What are some good Abe Lincoln biographies?

Discussion in 'History Forum' started by ChurchBoy, Nov 20, 2004.

  1. ChurchBoy

    ChurchBoy
    Expand Collapse
    New Member

    Joined:
    Apr 18, 2003
    Messages:
    598
    Likes Received:
    0
    Abe Lincoln stirs up a lot of passion in this forum. Like most Americans I was taught(indoctrinated?)as a young boy in school that Abe Lincoln was one of the "greatest" presidents. Several people on BB have voiced a disenting view. I must admit they did bring up thought provoking points. So I have decided to study the life of Abe Lincoln to decide for myself who he really was and what he stood for. My questions is what biographies would you recommend? I plan to read at least 3-4 different biographies to try to get a more all-around perspective on the man.
     
  2. KenH

    KenH
    Expand Collapse
    Active Member

    Joined:
    May 18, 2002
    Messages:
    32,485
    Likes Received:
    0
    The Real Lincoln : A New Look at Abraham Lincoln, His Agenda, and an Unnecessary War by Thomas J. DiLorenzo.
     
  3. Gershom

    Gershom
    Expand Collapse
    New Member

    Joined:
    Apr 2, 2004
    Messages:
    2,030
    Likes Received:
    0
    Brother Ken, I knew you were gonna mention that book! [​IMG] Where's ol' JGrubbs...
     
  4. KenH

    KenH
    Expand Collapse
    Active Member

    Joined:
    May 18, 2002
    Messages:
    32,485
    Likes Received:
    0
    Oh, no! I've become predictable! :eek:
     
  5. JGrubbs

    JGrubbs
    Expand Collapse
    New Member

    Joined:
    Feb 4, 2004
    Messages:
    4,761
    Likes Received:
    0
    I'm still here, but Ken already recomended my book ;)
     
  6. Deacon

    Deacon
    Expand Collapse
    Well-Known Member
    Supporter

    Joined:
    Aug 23, 2002
    Messages:
    6,974
    Likes Received:
    129
    Well, more in line with common senceabilities ...and as long as you plan on reading a lot...
    Try looking in the library for a classic by Carl Sandburg, Abraham Lincoln (6 volumes). The first two volumes are called "The Prarie Years"; the last four voumes cover "The War Years".

    More recent and far less wordy is David Herbert Donald's, "Lincoln"; a book that is offered in most bookstores dealing with civil war history.

    Rob
     
  7. Benfranklin403

    Benfranklin403
    Expand Collapse
    Guest

    The book by Thomas J. DiLorenzo contains a lot of misleading information. I have read several Lincoln biographies recently and one of the best is by Lincoln's friend by the name of Lamon, published in the late 1800s.

    In my judgment the book by DiLorenzo is really an inferior book for many reasons. He tried to paint Lincoln as a racist. By present day standards Lincoln was not an aggressive abolitionist on racial questions but I am sure that if given a little time to adjust to present attitudes he would be at least comfortable with the most liberal attitudes on race. There are many instances in his life when he was far in advance of most of his contemporaries on racial attitudes. He hated slavery, which some of his detractors on this board seem willing to tolerate. I could mention many other things but I won't right now.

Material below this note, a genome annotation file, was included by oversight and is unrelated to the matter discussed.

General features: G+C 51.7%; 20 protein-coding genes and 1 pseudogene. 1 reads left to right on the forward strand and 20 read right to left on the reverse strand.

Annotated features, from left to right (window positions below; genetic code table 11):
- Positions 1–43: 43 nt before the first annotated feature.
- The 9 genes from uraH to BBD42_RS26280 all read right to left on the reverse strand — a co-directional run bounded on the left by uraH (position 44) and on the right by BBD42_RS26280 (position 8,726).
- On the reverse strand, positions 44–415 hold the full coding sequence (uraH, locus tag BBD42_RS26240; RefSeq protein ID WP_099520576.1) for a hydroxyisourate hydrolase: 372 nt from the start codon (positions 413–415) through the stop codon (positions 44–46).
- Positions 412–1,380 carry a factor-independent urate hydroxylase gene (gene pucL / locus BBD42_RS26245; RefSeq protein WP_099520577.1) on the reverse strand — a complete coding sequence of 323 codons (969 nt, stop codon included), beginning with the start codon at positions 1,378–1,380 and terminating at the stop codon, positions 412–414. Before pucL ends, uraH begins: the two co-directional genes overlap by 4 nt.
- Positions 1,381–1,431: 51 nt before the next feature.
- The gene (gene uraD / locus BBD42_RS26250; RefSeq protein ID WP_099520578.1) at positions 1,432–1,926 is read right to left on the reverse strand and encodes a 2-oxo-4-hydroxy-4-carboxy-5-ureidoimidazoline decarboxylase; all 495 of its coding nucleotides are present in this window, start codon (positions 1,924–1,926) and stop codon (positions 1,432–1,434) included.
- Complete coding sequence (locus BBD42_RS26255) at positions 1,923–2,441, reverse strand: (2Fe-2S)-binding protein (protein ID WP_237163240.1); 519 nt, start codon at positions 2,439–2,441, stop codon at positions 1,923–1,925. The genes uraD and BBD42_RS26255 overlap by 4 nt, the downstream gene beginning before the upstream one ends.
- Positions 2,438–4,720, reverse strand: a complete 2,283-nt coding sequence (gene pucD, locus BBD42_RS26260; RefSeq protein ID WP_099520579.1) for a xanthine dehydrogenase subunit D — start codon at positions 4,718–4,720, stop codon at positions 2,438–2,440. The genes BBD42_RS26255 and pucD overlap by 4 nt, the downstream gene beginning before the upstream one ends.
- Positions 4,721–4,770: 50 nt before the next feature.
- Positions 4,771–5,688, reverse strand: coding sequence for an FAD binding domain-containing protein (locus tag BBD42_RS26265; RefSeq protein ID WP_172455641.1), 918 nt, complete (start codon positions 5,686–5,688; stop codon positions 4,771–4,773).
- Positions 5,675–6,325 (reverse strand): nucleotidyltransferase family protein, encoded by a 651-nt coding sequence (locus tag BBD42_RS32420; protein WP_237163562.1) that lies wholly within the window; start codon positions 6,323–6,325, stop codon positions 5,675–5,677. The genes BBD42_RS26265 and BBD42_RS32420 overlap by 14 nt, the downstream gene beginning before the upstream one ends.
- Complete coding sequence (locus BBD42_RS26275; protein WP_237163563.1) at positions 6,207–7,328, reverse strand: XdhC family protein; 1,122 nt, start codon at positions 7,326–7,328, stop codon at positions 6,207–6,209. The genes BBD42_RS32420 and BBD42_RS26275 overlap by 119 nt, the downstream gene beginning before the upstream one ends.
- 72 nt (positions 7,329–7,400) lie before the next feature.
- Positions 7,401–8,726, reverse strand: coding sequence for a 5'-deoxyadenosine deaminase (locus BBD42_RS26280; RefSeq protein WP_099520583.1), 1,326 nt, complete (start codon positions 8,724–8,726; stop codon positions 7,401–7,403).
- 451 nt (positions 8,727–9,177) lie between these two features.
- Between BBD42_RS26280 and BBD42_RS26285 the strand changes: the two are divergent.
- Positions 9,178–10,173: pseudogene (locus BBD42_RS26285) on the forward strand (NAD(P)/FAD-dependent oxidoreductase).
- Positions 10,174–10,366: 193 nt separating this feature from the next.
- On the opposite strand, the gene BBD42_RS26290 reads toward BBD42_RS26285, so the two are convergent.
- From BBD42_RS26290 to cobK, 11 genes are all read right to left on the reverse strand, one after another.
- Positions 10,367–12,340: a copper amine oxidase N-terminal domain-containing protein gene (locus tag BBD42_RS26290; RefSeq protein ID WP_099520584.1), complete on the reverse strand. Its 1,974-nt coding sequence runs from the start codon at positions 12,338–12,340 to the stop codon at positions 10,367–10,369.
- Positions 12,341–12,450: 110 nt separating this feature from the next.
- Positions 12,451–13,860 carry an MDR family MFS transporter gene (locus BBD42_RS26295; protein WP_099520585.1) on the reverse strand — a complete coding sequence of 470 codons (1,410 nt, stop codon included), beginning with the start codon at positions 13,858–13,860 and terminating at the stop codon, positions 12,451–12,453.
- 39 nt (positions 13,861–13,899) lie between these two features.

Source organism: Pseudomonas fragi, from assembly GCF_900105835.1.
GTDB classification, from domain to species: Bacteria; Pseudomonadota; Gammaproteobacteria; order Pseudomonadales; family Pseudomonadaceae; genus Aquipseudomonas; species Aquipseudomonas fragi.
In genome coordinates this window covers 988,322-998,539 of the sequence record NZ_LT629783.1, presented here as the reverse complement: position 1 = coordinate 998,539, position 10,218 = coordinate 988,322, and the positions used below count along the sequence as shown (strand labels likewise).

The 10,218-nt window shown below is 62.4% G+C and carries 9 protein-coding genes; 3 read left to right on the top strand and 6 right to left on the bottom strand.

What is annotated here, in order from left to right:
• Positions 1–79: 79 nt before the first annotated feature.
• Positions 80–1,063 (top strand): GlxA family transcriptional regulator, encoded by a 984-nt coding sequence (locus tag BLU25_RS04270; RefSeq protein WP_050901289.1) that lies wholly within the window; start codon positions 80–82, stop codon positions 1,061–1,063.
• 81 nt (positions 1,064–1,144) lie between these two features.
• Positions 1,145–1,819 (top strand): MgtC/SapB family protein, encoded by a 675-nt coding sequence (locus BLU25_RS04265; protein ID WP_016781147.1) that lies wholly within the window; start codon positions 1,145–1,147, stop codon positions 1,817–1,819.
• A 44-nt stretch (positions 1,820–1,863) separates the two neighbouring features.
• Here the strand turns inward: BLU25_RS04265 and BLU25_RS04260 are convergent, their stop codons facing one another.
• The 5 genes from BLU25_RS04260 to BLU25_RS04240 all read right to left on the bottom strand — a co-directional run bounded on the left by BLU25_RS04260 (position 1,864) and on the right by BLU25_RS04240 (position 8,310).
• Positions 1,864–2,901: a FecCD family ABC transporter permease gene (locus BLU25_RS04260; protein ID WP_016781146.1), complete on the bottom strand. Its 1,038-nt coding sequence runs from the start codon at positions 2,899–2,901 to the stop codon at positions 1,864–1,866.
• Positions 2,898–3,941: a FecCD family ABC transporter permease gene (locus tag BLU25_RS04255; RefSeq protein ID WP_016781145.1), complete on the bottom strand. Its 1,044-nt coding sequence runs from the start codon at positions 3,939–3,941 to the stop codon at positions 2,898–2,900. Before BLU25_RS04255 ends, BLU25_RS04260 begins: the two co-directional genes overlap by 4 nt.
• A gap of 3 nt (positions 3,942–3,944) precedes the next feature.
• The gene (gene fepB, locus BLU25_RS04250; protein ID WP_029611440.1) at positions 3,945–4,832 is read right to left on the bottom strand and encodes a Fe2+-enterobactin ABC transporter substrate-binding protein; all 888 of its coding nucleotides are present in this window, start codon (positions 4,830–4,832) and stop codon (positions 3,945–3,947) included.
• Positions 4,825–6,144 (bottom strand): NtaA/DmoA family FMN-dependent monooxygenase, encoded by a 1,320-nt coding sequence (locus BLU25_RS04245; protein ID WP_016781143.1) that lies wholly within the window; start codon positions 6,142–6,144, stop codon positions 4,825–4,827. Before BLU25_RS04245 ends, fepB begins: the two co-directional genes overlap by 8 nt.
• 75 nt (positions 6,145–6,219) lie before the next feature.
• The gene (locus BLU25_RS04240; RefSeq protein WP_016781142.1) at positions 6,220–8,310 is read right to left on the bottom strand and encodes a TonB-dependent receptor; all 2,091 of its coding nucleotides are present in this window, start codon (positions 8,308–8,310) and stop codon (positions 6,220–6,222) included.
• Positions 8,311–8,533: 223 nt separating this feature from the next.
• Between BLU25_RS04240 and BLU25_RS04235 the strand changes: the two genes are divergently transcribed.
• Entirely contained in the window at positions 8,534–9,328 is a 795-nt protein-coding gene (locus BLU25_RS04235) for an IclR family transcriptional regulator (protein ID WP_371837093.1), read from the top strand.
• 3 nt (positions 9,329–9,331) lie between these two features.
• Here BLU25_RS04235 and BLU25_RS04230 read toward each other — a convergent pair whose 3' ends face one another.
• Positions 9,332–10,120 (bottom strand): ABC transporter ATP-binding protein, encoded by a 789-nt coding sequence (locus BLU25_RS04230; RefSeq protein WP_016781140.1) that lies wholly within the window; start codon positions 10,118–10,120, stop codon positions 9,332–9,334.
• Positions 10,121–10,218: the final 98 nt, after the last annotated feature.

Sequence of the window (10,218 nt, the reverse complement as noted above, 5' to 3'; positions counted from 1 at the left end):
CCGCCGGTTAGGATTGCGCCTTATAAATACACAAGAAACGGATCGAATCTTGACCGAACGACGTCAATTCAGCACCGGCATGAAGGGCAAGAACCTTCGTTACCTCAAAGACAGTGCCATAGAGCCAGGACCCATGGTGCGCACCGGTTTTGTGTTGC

8. KenH

    KenH
    Expand Collapse
    Active Member

    Joined:
    May 18, 2002
    Messages:
    32,485
    Likes Received:
    0
    No really. But some of us believe the U.S. constitution should be respected and not abused as President Lincoln did, which some of his supporers on this board seem willing to tolerate.
     
  9. Benfranklin403

    Benfranklin403
    Expand Collapse
    Guest

    The claim by some that slavery was not the main cause of the Civil War is sharply refuted by unimpeachable sources, namely the words of the men who shaped and led the rebellion. Here is a sample, from the state of Mississippi:


    A Declaration of the Immediate Causes which Induce and Justify the Secession of the State of Mississippi from the Federal Union.


    In the momentous step which our State has taken of dissolving its connection with the government of which we so long formed a part, it is but just that we should declare the prominent reasons which have induced our course.

    Our position is thoroughly identified with the institution of slavery-- the greatest material interest of the world. Its labor supplies the product which constitutes by far the largest and most important portions of commerce of the earth. These products are peculiar to the climate verging on the tropical regions, and by an imperious law of nature, none but the black race can bear exposure to the tropical sun. These products have become necessities of the world, and a blow at slavery is a blow at commerce and civilization. That blow has been long aimed at the institution, and was at the point of reaching its consummation. There was no choice left us but submission to the mandates of abolition, or a dissolution of the Union, whose principles had been subverted to work out our ruin.

    That we do not overstate the dangers to our institution, a reference to a few facts will sufficiently prove.

    The hostility to this institution commenced before the adoption of the Constitution, and was manifested in the well-known Ordinance of 1787, in regard to the Northwestern Territory.

    The feeling increased, until, in 1819-20, it deprived the South of more than half the vast territory acquired from France.

    The same hostility dismembered Texas and seized upon all the territory acquired from Mexico.

    It has grown until it denies the right of property in slaves, and refuses protection to that right on the high seas, in the Territories, and wherever the government of the United States had jurisdiction.

    It refuses the admission of new slave States into the Union, and seeks to extinguish it by confining it within its present limits, denying the power of expansion.